C:\_32\C>perl e "print 0.0000005 ** 0.0000005"
0.999992745697443
C:\_32\C>perl e "print 0.00000000005 ** 0.00000000005"
0.99999999881405
C:\_32\C>perl e "print 0.0000000000001 ** 0.0000000000001"
0.999999999997007
C:\_32\C>perl e "print 0.0000000000000001 ** 0.0000000000000001"
0.999999999999996
When I was at school (which, admittedly, was a long time ago) there was no question about it. Every real number (including 0) raised to the power of 0 was equal to 1.
Not sure about other numbers, however ... eg does i ** 0 == 1 ?
Cheers, Rob Update:According to Math::Complex:
C:\_32\C>perl MMath::Complex e "$z = cplx(0, 1); print $z ** 0"
1
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Re: zero to the power zero by talexb (Canon) on Feb 18, 2007 at 22:09 UTC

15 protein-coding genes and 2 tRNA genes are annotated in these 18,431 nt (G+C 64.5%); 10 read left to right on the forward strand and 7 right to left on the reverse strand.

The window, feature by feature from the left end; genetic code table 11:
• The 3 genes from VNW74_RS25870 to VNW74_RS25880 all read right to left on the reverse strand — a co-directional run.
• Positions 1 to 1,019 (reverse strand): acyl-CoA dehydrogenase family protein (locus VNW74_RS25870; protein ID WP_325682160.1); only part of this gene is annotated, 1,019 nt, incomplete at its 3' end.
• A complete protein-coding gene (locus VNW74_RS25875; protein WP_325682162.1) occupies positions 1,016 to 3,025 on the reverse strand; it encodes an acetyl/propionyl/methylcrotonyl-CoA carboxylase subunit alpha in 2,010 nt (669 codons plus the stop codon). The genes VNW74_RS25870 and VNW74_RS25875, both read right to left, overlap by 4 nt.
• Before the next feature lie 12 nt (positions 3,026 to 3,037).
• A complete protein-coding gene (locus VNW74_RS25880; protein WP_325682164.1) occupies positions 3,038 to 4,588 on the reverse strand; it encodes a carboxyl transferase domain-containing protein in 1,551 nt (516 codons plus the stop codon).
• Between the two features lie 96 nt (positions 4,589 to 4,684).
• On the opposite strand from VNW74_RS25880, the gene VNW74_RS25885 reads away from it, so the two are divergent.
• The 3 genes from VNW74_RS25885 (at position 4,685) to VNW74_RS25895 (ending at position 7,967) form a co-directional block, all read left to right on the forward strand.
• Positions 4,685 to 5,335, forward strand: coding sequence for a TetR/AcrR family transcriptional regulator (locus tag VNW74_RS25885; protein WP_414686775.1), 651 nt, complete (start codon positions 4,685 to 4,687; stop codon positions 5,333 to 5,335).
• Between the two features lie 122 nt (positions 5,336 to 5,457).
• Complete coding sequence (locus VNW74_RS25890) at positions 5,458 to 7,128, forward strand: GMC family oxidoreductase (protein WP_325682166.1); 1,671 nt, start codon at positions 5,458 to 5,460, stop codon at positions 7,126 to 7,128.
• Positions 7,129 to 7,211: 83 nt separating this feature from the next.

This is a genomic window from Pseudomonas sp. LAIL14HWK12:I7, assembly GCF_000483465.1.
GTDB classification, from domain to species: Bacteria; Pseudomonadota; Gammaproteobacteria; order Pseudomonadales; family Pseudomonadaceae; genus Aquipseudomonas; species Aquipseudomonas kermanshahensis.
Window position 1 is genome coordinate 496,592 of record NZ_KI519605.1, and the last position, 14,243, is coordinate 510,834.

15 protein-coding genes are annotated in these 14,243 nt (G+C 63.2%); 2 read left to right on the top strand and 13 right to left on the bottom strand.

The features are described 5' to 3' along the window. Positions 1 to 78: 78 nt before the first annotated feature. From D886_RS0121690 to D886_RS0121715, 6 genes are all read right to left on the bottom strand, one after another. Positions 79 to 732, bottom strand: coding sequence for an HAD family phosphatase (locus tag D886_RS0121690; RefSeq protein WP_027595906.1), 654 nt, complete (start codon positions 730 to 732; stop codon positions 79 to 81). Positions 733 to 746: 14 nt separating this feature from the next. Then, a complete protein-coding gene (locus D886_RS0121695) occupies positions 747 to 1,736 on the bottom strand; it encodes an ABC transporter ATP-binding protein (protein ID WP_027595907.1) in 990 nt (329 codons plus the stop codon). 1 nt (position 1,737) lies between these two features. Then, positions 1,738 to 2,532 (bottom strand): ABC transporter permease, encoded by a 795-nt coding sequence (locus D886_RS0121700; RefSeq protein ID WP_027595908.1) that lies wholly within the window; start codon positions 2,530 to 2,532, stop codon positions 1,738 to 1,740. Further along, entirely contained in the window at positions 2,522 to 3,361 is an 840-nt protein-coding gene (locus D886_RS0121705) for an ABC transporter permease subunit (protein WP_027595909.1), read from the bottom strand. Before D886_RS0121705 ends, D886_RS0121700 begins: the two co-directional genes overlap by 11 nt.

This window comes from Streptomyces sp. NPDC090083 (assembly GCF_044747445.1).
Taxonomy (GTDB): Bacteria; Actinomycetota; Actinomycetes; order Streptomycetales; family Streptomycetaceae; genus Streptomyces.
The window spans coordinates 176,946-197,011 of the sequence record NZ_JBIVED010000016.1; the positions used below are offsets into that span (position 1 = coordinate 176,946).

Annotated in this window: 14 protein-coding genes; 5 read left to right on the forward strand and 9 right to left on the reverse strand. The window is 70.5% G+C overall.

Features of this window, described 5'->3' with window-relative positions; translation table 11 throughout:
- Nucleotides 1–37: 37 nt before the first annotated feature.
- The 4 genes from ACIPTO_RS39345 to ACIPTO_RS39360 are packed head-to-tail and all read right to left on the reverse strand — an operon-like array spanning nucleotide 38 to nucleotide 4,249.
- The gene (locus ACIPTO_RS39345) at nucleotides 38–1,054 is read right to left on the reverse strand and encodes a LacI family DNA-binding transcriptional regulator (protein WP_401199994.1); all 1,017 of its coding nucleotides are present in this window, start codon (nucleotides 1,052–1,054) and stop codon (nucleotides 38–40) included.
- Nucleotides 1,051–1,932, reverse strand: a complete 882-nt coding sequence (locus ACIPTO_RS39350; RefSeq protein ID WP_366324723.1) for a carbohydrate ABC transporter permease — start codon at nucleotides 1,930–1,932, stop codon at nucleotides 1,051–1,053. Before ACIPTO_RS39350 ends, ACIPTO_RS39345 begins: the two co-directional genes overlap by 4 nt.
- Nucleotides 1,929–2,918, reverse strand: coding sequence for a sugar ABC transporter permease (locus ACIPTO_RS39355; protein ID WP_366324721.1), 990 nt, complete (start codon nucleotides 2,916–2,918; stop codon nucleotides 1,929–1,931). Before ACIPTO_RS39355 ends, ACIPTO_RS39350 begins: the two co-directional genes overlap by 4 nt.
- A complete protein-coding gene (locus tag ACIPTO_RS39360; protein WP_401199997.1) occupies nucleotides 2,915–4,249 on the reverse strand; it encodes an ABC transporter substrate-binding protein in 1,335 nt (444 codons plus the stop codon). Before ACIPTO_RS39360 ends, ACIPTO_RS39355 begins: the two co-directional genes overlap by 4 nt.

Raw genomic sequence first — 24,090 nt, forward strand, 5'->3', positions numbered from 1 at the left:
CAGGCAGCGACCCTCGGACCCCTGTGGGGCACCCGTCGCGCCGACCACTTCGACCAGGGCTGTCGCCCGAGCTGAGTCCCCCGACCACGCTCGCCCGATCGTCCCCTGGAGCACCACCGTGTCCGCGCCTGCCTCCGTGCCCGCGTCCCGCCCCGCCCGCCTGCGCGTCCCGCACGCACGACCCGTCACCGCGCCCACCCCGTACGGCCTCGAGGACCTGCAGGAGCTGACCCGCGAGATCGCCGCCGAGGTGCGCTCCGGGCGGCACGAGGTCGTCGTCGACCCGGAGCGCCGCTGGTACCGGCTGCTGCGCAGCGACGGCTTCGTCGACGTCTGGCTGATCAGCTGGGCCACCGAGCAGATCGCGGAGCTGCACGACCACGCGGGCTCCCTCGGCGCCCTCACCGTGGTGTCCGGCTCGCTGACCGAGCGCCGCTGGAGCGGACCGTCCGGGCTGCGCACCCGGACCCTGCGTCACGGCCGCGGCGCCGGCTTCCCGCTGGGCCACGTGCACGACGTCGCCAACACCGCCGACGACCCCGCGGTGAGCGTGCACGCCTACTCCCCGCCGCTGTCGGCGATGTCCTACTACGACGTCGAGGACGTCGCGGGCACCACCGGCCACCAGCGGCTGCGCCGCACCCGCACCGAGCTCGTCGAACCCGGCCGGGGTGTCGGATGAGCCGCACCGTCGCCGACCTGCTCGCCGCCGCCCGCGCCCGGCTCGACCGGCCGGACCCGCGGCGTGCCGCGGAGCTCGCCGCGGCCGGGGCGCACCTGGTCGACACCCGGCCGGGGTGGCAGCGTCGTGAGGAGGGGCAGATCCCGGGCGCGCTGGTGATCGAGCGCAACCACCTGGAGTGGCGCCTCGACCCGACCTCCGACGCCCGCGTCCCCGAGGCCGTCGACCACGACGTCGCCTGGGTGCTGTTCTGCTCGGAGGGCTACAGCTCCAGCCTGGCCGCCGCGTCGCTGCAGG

0 ** 0 = exp ( 0 * ln(0) )
= exp ( 0 * undef )
= exp ( undef )
= undef
If you argue that exp(ln($anything)) is just $anything, you still get 1 * 0 and then a zero rseult.
So I would argue against an answer of one .. the value approaches one, but I think the actual point is a singularity.
Alex / talexb / Toronto
"Groklaw is the opensource mentality applied to legal research" ~ Linus Torvalds
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If you interpret 0*ln(0) as a limit of x*ln(x) as x tends to 0, then
L'Hôpital's rule can be used to infer what this limit is (if it exists):
Lim x ln(x) = Lim 1/(1/x) ln(x)
x>0 x>0
= Lim 1/(1/x^2) (1/x)
x>0
= Lim x = 0
x>0
Thus, since the limit exists, the limit of x*ln(x) as x approaches 0 is 0.  [reply] [d/l] 
Re: zero to the power zero by Moron (Curate) on Feb 19, 2007 at 10:16 UTC